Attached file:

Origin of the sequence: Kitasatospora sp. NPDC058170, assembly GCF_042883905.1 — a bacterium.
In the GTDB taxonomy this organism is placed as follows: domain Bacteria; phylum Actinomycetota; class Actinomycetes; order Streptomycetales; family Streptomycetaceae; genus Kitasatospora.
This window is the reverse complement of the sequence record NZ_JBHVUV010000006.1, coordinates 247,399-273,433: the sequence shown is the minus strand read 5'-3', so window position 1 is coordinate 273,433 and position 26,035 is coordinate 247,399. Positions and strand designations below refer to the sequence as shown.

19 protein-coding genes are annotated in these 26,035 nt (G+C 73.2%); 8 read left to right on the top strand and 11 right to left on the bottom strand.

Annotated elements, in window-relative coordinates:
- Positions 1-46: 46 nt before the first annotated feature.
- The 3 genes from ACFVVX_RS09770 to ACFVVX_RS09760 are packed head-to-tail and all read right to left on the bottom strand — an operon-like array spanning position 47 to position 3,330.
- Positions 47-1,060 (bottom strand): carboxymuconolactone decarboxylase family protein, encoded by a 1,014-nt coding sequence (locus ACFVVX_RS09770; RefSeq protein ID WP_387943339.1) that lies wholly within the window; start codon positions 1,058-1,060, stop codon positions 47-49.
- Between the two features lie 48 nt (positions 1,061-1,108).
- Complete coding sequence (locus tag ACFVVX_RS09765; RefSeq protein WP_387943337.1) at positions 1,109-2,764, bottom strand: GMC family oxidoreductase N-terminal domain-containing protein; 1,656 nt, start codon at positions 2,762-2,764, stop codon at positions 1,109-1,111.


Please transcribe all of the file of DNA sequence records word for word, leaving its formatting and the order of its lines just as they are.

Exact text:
Origin of the sequence: Kitasatospora sp. NPDC058170, assembly GCF_042883905.1 — a bacterium.
In the GTDB taxonomy this organism is placed as follows: domain Bacteria; phylum Actinomycetota; class Actinomycetes; order Streptomycetales; family Streptomycetaceae; genus Kitasatospora.
This window is the reverse complement of the sequence record NZ_JBHVUV010000006.1, coordinates 247,399-273,433: the sequence shown is the minus strand read 5'-3', so window position 1 is coordinate 273,433 and position 26,035 is coordinate 247,399. Positions and strand designations below refer to the sequence as shown.

19 protein-coding genes are annotated in these 26,035 nt (G+C 73.2%); 8 read left to right on the top strand and 11 right to left on the bottom strand.

Annotated elements, in window-relative coordinates:
- Positions 1-46: 46 nt before the first annotated feature.
- The 3 genes from ACFVVX_RS09770 to ACFVVX_RS09760 are packed head-to-tail and all read right to left on the bottom strand — an operon-like array spanning position 47 to position 3,330.
- Positions 47-1,060 (bottom strand): carboxymuconolactone decarboxylase family protein, encoded by a 1,014-nt coding sequence (locus ACFVVX_RS09770; RefSeq protein ID WP_387943339.1) that lies wholly within the window; start codon positions 1,058-1,060, stop codon positions 47-49.
- Between the two features lie 48 nt (positions 1,061-1,108).
- Complete coding sequence (locus tag ACFVVX_RS09765; RefSeq protein WP_387943337.1) at positions 1,109-2,764, bottom strand: GMC family oxidoreductase N-terminal domain-containing protein; 1,656 nt, start codon at positions 2,762-2,764, stop codon at positions 1,109-1,111.